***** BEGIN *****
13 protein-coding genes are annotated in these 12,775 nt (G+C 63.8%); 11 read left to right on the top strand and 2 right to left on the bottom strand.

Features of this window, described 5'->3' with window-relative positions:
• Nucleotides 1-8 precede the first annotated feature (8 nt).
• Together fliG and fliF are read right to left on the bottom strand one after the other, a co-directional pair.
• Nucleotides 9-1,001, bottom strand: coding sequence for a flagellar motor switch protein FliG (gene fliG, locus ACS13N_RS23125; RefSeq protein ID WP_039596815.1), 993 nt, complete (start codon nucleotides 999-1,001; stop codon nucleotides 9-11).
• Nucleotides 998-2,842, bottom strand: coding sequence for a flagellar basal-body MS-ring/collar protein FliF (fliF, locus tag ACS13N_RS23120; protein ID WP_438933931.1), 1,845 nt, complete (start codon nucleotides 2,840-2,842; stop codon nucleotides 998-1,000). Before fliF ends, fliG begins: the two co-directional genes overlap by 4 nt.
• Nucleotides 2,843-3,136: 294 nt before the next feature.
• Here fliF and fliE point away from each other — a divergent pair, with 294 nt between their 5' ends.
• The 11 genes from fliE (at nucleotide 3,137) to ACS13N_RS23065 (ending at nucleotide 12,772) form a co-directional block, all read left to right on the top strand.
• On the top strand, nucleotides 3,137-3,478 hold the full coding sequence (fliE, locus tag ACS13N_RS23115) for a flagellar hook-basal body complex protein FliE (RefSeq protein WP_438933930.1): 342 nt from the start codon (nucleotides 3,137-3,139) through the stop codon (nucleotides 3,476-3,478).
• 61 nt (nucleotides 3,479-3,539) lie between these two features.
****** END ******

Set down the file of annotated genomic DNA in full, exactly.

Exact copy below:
13 protein-coding genes are annotated in these 12,775 nt (G+C 63.8%); 11 read left to right on the top strand and 2 right to left on the bottom strand.

Features of this window, described 5'->3' with window-relative positions:
• Nucleotides 1-8 precede the first annotated feature (8 nt).
• Together fliG and fliF are read right to left on the bottom strand one after the other, a co-directional pair.
• Nucleotides 9-1,001, bottom strand: coding sequence for a flagellar motor switch protein FliG (gene fliG, locus ACS13N_RS23125; RefSeq protein ID WP_039596815.1), 993 nt, complete (start codon nucleotides 999-1,001; stop codon nucleotides 9-11).
• Nucleotides 998-2,842, bottom strand: coding sequence for a flagellar basal-body MS-ring/collar protein FliF (fliF, locus tag ACS13N_RS23120; protein ID WP_438933931.1), 1,845 nt, complete (start codon nucleotides 2,840-2,842; stop codon nucleotides 998-1,000). Before fliF ends, fliG begins: the two co-directional genes overlap by 4 nt.
• Nucleotides 2,843-3,136: 294 nt before the next feature.
• Here fliF and fliE point away from each other — a divergent pair, with 294 nt between their 5' ends.
• The 11 genes from fliE (at nucleotide 3,137) to ACS13N_RS23065 (ending at nucleotide 12,772) form a co-directional block, all read left to right on the top strand.
• On the top strand, nucleotides 3,137-3,478 hold the full coding sequence (fliE, locus tag ACS13N_RS23115) for a flagellar hook-basal body complex protein FliE (RefSeq protein WP_438933930.1): 342 nt from the start codon (nucleotides 3,137-3,139) through the stop codon (nucleotides 3,476-3,478).
• 61 nt (nucleotides 3,479-3,539) lie between these two features.